The Old Man of Anacostia

Solving the Code of Silence

118

Several years ago I decided that I would stay home on the Fourth of July because I cannot distinguish the sound of fireworks from gunshots. This year in many east of the river neighborhoods the Independence Day celebrations started a week early and many of the fireworks resulted in loud explosions that went on all night.

This Fourth of July was not celebratory for me. I am still a second-class citizen because DC is not a state, COVID-19 has me self-isolating and homicides have increased east of the river. These murders have become more brazen with many of them occurring in broad daylight and most of them unsolved.

The high number of unsolved homicides in our city is unacceptable. Unfortunately, there is a code of silence in our community that contributes to it. “No snitching” has emboldened some folks to shoot people down with no fear of consequences. I am reminded of Denzel Washington in his film American Gangster when his character is having lunch with his nephew and leaves the restaurant, goes outside, kills a man in front of a crowd of people and returns to continue his lunch assured that no one would say anything. In my opinion, a snitch should be considered a criminal who is willing to “drop a dime” on another criminal in order to receive lighter time or a shorter sentence. That should have nothing to do with being a good citizen and giving information to bring murderers to justice.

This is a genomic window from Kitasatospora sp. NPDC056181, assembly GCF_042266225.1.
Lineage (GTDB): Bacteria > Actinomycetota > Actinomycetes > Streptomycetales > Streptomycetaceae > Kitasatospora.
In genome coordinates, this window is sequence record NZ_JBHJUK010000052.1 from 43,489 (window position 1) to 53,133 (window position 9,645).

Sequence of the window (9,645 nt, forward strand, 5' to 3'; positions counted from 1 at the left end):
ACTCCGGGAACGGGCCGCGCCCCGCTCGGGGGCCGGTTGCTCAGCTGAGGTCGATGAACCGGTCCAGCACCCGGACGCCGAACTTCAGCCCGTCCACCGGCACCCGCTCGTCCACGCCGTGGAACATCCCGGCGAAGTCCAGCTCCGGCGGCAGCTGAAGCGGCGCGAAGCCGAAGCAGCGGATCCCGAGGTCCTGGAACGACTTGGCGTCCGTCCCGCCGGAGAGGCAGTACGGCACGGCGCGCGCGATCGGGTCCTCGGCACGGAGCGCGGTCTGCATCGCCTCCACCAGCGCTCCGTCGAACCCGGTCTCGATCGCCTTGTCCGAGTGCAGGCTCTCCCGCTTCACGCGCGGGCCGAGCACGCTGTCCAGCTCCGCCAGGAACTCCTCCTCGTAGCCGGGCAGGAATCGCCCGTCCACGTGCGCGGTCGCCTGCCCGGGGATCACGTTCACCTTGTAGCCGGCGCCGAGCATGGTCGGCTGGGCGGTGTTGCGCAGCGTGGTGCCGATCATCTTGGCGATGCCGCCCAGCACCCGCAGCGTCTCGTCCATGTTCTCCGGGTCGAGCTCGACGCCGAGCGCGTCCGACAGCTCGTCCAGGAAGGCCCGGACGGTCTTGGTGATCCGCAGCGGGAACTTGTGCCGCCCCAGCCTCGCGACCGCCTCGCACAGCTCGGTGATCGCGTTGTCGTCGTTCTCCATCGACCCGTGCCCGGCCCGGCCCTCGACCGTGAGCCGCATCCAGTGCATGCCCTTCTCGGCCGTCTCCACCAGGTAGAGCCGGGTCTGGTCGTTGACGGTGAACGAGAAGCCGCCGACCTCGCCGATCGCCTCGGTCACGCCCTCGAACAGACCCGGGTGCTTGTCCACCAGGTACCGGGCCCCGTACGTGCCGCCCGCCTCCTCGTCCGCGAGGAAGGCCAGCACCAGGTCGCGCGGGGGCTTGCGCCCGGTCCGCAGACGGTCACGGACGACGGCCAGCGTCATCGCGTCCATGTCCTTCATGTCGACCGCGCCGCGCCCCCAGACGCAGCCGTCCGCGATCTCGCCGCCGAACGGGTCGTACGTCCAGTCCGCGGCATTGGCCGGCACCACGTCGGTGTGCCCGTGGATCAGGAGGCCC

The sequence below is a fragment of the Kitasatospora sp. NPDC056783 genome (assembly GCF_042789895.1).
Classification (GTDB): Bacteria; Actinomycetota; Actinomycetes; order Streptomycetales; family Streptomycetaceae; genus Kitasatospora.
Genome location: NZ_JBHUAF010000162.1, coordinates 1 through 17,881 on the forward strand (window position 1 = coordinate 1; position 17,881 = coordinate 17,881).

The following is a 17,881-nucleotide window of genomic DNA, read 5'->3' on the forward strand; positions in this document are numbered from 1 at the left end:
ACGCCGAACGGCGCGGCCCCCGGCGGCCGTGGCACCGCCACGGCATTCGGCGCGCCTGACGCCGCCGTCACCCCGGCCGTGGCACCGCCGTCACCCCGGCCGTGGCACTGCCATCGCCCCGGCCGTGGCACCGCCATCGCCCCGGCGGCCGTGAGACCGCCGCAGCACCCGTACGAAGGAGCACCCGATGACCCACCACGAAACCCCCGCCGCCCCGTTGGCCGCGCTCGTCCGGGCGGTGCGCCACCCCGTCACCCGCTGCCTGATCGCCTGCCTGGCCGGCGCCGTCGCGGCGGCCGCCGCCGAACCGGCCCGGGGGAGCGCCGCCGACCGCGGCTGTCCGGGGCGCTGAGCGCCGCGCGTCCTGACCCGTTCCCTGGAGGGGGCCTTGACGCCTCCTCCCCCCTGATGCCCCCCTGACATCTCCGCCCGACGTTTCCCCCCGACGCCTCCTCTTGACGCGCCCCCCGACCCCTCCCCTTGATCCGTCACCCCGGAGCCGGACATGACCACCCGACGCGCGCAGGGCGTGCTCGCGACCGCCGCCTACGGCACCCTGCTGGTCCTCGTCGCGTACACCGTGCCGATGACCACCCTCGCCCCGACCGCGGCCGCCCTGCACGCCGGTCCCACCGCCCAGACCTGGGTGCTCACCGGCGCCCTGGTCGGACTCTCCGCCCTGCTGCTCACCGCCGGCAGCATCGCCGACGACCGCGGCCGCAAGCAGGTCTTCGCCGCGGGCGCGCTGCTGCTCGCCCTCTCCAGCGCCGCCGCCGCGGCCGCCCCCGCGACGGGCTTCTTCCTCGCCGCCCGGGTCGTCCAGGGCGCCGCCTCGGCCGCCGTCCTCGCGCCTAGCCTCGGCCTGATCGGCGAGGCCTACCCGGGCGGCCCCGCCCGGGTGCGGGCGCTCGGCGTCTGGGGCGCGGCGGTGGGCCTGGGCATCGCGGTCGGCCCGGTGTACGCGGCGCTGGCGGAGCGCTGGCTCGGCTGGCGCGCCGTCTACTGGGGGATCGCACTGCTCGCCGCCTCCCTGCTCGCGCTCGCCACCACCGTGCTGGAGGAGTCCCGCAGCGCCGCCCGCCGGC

When people are murdered in DC, MPD issues fliers offering $25,000 for information leading to an arrest and conviction. The reward is too low. The fliers say that information can be given anonymously. Let’s be real. Practically no one believes that you can contact the police anonymously. Phone calls, emails and texts can be traced and no one is going to personally go to a police station or invite the cops over to his or her home to give information.

I propose that a public campaign be promoted where people can simply and anonymously drop a piece of paper in any U.S. Postal mailbox giving information about a homicide.

Every December, children throughout our nation put letters to Santa Claus in mailboxes and volunteer efforts are made to respond to those letters.  The U.S. Postal service calls it Operation Santa:  https://beanelf.org/how-to-be-an-elf/.  If kids can send letters to the North Pole, the DC police should be able to receive letters, cards or even scraps of paper giving information about murders.

There is a downside to my recommendation. If such a campaign is promoted, most likely there will be vandalism of mailboxes in high-crime neighborhoods. Then the federal government would be forced to get involved. So be it.

Since the beginning of this year, there have been at least two murders per week east of the river. Where is the collective outrage about the continued killings in our neighborhoods? Don’t those deaths matter?

Philip Pannell is a long time Ward 8 community activist. He can be contacted at philippannell@comcast.net.